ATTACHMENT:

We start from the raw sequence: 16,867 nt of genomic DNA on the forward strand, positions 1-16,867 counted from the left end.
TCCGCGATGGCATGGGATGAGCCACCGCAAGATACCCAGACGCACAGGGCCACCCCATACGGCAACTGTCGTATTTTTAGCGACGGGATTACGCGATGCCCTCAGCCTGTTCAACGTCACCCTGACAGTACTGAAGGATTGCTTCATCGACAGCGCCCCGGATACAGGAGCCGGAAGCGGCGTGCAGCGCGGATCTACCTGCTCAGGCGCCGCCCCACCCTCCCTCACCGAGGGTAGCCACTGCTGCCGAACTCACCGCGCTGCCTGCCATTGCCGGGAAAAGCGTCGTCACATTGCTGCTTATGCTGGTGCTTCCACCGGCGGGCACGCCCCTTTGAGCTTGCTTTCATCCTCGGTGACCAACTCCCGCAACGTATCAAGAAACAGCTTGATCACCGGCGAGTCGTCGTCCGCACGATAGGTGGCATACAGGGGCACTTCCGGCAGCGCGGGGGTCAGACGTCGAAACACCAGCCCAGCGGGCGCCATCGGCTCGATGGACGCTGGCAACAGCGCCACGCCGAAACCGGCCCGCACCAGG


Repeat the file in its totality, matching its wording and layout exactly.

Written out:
We start from the raw sequence: 16,867 nt of genomic DNA on the forward strand, positions 1-16,867 counted from the left end.
TCCGCGATGGCATGGGATGAGCCACCGCAAGATACCCAGACGCACAGGGCCACCCCATACGGCAACTGTCGTATTTTTAGCGACGGGATTACGCGATGCCCTCAGCCTGTTCAACGTCACCCTGACAGTACTGAAGGATTGCTTCATCGACAGCGCCCCGGATACAGGAGCCGGAAGCGGCGTGCAGCGCGGATCTACCTGCTCAGGCGCCGCCCCACCCTCCCTCACCGAGGGTAGCCACTGCTGCCGAACTCACCGCGCTGCCTGCCATTGCCGGGAAAAGCGTCGTCACATTGCTGCTTATGCTGGTGCTTCCACCGGCGGGCACGCCCCTTTGAGCTTGCTTTCATCCTCGGTGACCAACTCCCGCAACGTATCAAGAAACAGCTTGATCACCGGCGAGTCGTCGTCCGCACGATAGGTGGCATACAGGGGCACTTCCGGCAGCGCGGGGGTCAGACGTCGAAACACCAGCCCAGCGGGCGCCATCGGCTCGATGGACGCTGGCAACAGCGCCACGCCGAAACCGGCCCGCACCAGG